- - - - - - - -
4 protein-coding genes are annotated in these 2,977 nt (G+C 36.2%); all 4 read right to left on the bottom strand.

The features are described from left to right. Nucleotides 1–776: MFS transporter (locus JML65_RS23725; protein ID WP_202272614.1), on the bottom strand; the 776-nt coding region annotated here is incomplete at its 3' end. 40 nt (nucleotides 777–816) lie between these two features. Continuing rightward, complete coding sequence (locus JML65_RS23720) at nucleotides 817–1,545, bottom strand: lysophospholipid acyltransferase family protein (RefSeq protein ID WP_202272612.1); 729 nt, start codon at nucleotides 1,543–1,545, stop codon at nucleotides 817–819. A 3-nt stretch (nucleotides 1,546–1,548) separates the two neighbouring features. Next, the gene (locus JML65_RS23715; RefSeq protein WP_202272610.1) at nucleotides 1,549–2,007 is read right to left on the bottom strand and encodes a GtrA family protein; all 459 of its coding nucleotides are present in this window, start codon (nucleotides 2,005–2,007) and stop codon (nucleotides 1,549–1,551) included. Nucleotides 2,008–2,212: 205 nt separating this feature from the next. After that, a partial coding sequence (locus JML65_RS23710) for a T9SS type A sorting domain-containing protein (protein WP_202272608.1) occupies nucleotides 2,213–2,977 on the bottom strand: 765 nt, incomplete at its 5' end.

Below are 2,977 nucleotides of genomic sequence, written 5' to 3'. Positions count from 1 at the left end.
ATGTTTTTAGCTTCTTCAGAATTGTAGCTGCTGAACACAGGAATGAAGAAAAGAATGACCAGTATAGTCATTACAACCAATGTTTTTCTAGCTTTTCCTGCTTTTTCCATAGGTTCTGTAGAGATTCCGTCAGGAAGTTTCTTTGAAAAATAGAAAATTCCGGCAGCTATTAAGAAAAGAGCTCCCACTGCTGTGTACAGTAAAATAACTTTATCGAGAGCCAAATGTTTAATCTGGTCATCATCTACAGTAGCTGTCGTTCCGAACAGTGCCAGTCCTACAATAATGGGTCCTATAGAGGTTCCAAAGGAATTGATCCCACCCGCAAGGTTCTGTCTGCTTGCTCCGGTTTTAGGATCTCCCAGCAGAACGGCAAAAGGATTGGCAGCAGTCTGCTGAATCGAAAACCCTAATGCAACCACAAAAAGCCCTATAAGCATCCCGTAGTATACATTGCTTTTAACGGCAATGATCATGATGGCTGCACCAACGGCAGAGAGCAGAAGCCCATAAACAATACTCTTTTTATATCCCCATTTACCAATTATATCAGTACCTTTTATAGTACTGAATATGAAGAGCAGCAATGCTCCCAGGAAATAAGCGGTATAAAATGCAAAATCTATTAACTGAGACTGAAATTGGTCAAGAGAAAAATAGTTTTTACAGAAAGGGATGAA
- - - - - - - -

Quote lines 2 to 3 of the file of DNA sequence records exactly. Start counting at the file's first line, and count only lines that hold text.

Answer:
The features are described from left to right. Nucleotides 1–776: MFS transporter (locus JML65_RS23725; protein ID WP_202272614.1), on the bottom strand; the 776-nt coding region annotated here is incomplete at its 3' end. 40 nt (nucleotides 777–816) lie between these two features. Continuing rightward, complete coding sequence (locus JML65_RS23720) at nucleotides 817–1,545, bottom strand: lysophospholipid acyltransferase family protein (RefSeq protein ID WP_202272612.1); 729 nt, start codon at nucleotides 1,543–1,545, stop codon at nucleotides 817–819. A 3-nt stretch (nucleotides 1,546–1,548) separates the two neighbouring features. Next, the gene (locus JML65_RS23715; RefSeq protein WP_202272610.1) at nucleotides 1,549–2,007 is read right to left on the bottom strand and encodes a GtrA family protein; all 459 of its coding nucleotides are present in this window, start codon (nucleotides 2,005–2,007) and stop codon (nucleotides 1,549–1,551) included. Nucleotides 2,008–2,212: 205 nt separating this feature from the next. After that, a partial coding sequence (locus JML65_RS23710) for a T9SS type A sorting domain-containing protein (protein WP_202272608.1) occupies nucleotides 2,213–2,977 on the bottom strand: 765 nt, incomplete at its 5' end.

Below are 2,977 nucleotides of genomic sequence, written 5' to 3'. Positions count from 1 at the left end.